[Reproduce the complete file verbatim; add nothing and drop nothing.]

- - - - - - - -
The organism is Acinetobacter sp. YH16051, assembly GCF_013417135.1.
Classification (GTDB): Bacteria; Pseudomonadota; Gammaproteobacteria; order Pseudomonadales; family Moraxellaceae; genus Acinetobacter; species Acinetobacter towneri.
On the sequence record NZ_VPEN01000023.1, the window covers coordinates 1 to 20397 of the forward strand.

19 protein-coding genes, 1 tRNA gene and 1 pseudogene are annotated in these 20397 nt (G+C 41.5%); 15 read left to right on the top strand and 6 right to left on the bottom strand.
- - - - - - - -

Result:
The organism is Acinetobacter sp. YH16051, assembly GCF_013417135.1.
Classification (GTDB): Bacteria; Pseudomonadota; Gammaproteobacteria; order Pseudomonadales; family Moraxellaceae; genus Acinetobacter; species Acinetobacter towneri.
On the sequence record NZ_VPEN01000023.1, the window covers coordinates 1 to 20397 of the forward strand.

19 protein-coding genes, 1 tRNA gene and 1 pseudogene are annotated in these 20397 nt (G+C 41.5%); 15 read left to right on the top strand and 6 right to left on the bottom strand.